Richard Ernst Lagenmauer (born: 17 September 1961) is a North German statesman serving as the North German Imperial and Federal Chancellor since 2011. He serves as the leader of right-wing the National North German Party ever since the NNP Coup crisis of 2011 and has widely been described as the de facto leader of the European Society.
Lagenmauer was born in Akra, the capital city of the North German overseas federal state of Wastrecht. He obtained a mastery in history in Akra itself, before enrolling in the Kaiserin Victoria University in Danzig where he received a doctorate in Political History. His tenure as a politician however did not begin until 1994 when he joined the regional branch of the NNP, eventually becoming one of its representatives in the Reichstag in the election of 1995, becoming the youngest Reichstag representative from Wastrecht and one of the seven youngest in North Germany, a seat he represented until his sudden move to Danzig in 2003 and his election as a representative of the same ever since. Lagenmauer was appointed Minister for Education in the third Erhart-Kramp government in 2004. He led a Nationalist and Progressive coup in the National North German Party in 2010 in response to Erhart-Kramp's increasingly irate pacifist rule and supplanted her as both the Leader of the party.
Following the 2011 snap election, Lagenmauer was appointed chancellor as the Chancellor-Candidate of the largest party in the winning coalition of NNP and LP. The 2011 election was disbanded in the wake of the intervention in Crimea by the Emperor after the largely-anti war Liberals left the NNP coalition. Lagenmauer continued his term as the chancellor by forming a coalition with FVP. His second cabinet concluded naturally in 2017, where the NNP successfully managed to form a coalition with FVP, a ruling coalition that has continued to the day.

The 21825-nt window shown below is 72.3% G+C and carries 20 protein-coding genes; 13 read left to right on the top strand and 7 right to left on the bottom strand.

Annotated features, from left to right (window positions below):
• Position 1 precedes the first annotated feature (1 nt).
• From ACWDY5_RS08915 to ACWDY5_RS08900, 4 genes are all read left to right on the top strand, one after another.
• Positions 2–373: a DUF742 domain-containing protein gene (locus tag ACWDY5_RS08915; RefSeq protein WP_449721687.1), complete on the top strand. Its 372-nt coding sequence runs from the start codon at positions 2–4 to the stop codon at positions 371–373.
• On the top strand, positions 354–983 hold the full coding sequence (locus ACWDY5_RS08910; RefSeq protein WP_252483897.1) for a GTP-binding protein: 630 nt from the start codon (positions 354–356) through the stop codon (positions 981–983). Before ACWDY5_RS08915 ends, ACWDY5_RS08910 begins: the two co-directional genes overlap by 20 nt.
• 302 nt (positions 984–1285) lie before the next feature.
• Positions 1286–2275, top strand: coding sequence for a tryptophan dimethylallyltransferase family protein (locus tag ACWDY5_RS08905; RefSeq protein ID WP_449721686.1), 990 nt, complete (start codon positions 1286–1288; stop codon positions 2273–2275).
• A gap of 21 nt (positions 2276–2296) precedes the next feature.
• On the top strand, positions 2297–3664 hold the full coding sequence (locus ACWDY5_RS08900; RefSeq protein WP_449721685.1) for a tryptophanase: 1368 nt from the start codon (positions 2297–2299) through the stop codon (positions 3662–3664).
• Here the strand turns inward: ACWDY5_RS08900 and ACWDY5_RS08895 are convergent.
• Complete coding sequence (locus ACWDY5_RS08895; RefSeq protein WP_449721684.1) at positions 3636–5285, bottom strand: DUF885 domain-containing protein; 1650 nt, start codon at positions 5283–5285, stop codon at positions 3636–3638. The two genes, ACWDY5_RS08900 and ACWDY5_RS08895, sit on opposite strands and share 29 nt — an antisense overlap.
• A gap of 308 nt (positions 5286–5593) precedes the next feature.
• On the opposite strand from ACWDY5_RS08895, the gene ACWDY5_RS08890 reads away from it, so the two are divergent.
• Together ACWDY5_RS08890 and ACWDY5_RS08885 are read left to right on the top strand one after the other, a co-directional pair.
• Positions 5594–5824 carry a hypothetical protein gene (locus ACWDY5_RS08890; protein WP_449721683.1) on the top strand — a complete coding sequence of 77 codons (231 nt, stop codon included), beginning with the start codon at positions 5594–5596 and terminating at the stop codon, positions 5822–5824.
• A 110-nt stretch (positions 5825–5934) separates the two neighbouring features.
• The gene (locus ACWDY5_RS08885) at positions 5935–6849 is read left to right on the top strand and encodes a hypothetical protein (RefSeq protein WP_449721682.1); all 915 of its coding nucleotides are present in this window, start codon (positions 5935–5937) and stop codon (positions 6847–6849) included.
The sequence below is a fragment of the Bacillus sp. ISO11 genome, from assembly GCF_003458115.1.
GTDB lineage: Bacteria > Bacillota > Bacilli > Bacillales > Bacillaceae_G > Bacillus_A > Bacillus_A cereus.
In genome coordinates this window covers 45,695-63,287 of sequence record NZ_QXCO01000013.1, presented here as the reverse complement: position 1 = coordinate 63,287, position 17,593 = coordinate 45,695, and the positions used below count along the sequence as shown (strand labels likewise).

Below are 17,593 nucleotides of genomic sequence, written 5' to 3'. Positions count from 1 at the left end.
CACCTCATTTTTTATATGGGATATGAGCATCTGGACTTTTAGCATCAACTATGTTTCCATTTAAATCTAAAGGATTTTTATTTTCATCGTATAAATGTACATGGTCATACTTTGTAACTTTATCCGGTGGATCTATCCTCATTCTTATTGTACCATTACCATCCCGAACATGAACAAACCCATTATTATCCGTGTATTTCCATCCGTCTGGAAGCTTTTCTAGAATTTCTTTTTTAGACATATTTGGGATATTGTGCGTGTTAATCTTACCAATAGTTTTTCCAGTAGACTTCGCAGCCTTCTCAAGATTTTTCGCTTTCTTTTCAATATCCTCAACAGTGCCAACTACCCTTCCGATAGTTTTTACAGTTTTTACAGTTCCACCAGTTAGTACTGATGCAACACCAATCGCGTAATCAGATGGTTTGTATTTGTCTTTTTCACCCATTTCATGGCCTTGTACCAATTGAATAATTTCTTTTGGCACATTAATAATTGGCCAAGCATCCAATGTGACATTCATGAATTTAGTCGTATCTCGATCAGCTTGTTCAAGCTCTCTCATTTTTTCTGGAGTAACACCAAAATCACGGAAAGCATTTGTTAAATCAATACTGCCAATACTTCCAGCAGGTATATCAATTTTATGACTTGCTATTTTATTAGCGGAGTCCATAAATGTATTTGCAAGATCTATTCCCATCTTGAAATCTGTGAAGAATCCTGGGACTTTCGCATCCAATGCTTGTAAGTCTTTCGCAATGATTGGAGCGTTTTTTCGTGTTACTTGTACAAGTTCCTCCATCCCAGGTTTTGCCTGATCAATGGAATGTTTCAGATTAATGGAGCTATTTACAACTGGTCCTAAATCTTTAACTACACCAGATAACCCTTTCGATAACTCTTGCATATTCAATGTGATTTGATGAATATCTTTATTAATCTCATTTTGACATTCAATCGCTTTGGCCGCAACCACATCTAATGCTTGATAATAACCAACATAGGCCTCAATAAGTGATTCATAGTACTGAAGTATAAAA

As the Chancellor of North Germany, Lagenmauer is the most powerful politician in Continental Europe, contested in the planet only by Prime Minister Gaston in Britain and President Roosevelt in the United States. One of Lagenmauer's consistent priorities has been to strengthen continental relations and secure the Hague Treaty Organization into a formal military force against potential threats to Continental politics. He played a crucial role in the brief but firm military intervention against Russia in 2013. In domestic policy, healthcare reform, renewable and non-fossil energy development and his government's approach to the ongoing crisis in Macedonia have been major issues during his Chancellorship.
Richard Lagenmauer was born as the last child of 5-generation settlers Henri Lagenmauer (1923-2009) and his wife Adeline (née Babenberg; 1928-2000) in Akra, Duchy of Wastrecht on 17 September 1961. His older brother Johannes (1943-1987) left the Akran household only months before Richard was born, leaving to serve as a member of the Wastrecht Ducal Guard as part of his military service. Lagenmauer's childhood was nearly completely influenced by the Survival Politics of Lothar of Wastrecht, followed by the Bundesekecution and a short period of occupation and delotharization implemented by the Federal government.